Blogs 101 is a resource to provide our clients and readers with a clear concept of what a blog is, why a blog might be a positive addition to their website or marketing campaign, and how to implement, optimize and promote a blog. In Part 1 of this series I discussed the basics of a blog and some of the necessary steps to take before starting one. In Part 2, I will explain blog feeds and how to optimize a blog. Read more…
StepForth’s Blogs 101 is a resource to provide our clients and readers with a clear concept of what a blog is, why a blog might be a positive addition to their website or marketing campaign, and how to implement, optimize and promote a blog. In Part 1 of this series I will discuss the basics of a blog and some of the necessary steps to take before starting one. Read more…
This morning Search Engine Land released details of a “robots-nocontent” tag that has just been adopted by Yahoo. The tag will allow site owners to block portions of a page from searches. This means that blocked content will still be indexed by Yahoo!’s search engine spider but it will not be among the searchable content at Yahoo.
What would be the purpose of such a robots-nocontent tag? Perhaps you have a few paragraphs of generic content duplicated across several pages of your website and you are suspicious the dupe content is hampering rankings. In this case you can now block that specific content from searches and test your assumptions. It remains to be seen how well this tag will work but it is always favorable to have more tools in the optimization tool chest.
The new tag must be included as a “class” in these exact words “robots-nocontent” and can be included anywhere in the page. If wide areas need to be blocked then simply use DIV tags to encapsulate the content.
- At this time it is not known if any other search engines will follow suit.
- Yahoo has provided official word of this launch on the Yahoo Blog.
In reference to my article “Mobile Search Site Creation and Optimization – Part 1” Vance Hedderal, Director of Public Relations at .mobi explains why he thinks the .mobi extension should be used instead of a mobile subdomain (i.e. yoursite.mobi vs. mobile.yoursite.com) Read more…
Here is an excerpt from Liz’s synopsis:
“If you’re planning to use AJAX on your site, or if your web site already contains AJAX, you’ll need to take some extra steps to protect your natural rankings in major search engines. As long as you follow a few guidelines, you can make AJAX work without any impact on your SEO. But if you don’t follow these guidelines, your search rank can suffer.”
I highly doubt FLASH and AJAX will always pose such a barrier to search engines but for now and the near future you will need to utilize this technology carefully to allow search engines to access content on your site.
I found this interesting post from “Dr. Pete” at SEOmoz.org discussing his experience rescuing a client’s website from the vastness of Google’s supplemental index. Pete provided a great deal of detail on how he succeeded with his particular client. In this case the client was definitely in a bad state beforehand where even the most basic SEO strategies were not in place. The most basic fixes he implemented consisted of creating unique Titles and Meta Description Tags which in my opinion would definitely reduce supplemental results. Read more…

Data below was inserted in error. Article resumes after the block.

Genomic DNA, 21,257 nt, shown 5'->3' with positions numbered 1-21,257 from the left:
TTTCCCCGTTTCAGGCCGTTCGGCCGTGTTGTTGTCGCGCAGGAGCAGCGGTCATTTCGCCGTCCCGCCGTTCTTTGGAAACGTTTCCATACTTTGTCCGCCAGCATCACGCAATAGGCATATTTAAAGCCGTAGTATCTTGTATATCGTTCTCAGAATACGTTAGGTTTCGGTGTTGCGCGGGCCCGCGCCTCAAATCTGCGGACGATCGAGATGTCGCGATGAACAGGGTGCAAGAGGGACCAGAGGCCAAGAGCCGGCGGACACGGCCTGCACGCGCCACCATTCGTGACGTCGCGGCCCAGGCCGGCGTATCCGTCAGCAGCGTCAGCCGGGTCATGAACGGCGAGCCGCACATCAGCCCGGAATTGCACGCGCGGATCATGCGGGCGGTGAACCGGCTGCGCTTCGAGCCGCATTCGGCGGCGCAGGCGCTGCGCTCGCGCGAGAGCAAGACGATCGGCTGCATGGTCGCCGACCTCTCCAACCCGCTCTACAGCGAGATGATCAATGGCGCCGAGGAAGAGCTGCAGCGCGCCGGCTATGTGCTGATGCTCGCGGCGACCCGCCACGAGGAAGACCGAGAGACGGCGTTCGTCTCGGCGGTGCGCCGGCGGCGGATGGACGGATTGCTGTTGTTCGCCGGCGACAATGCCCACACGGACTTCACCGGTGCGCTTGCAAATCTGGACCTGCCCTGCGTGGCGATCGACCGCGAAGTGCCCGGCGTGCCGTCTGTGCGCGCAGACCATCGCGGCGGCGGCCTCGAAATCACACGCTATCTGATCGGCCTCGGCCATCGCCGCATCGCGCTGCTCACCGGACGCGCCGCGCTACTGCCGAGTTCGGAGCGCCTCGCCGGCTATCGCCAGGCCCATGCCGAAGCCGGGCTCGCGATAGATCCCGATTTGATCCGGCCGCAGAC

At the 2007 SES New York, Google’s Shuman Ghosemajumder responds to the question: (abbreviated) “How is it possible for Google to identify click fraud when an aggressor utilizes rotating proxies?”. Shuman responds by discussing the Clickbot A botnet case and how Google deciphered the click fraud in that situation. This video was taken during the “Auditing Paid Listings and Click Fraud Issues” seminar that took place on April 12, 2007.
This video is courtesy of the StepForth SEO Blog. Video taken by Ross Dunn, CEO of StepForth SEO Services. Special thanks to Matt McGowan of Incisive Media for allowing StepForth to record this footage.
The following is coverage of the Search Engine Strategies (SES) New York presentation called “Mobile Search Optimization” by Cindy Krum of Blue Moon Works, Gregory Markel, President of Infuse Creative LLC and Rachel Pasqua, Director of Mobile Marketing at iCrossing.
This presentation provided a fascinating glimpse into the young realm of mobile site creation, compliance and optimization. I have a lot of information to work with here so to make this article a little more digestible I have broken it into two parts; one is the site creation and the second is the site optimization. Read more…
Okay, so I said it all in the title. Perhaps you need not even read this article as you may start off not believing it.
Today I read an article written by an unknown name in the SEO industry (at least unknown to me). It had a number of points focused on improving search rankings and provided a bunch of tips on how to improve the overall standings for a site. Sounds like a useful article, and for many who read it, I am sure it was – or at least seemed that way. Read more…
Transferring traffic and popularity to a new domain is a painstaking process that no one on the web appears to be immune to, or so Topix.net has realized. Topix.net is a leading news aggregation resource that has been in the news lately because they are planning to move their site from Topix.net to Topix.com after purchasing the .com for a cool million from a Canadian animation company.
The Wall Street Journal wrote this article explaining how damaging a seemingly simple process of switching from .net to .com could be for Topix LLC. The author goes on to explain such a switch is usually fraught with ranking drops while the major search engines notice and respond to the changeover. The fact that switching addresses will cause problems is not news in the SEO world; however, I thought Topix.net’s situation was a great opportunity to review what one might expect when switching domains. Read more…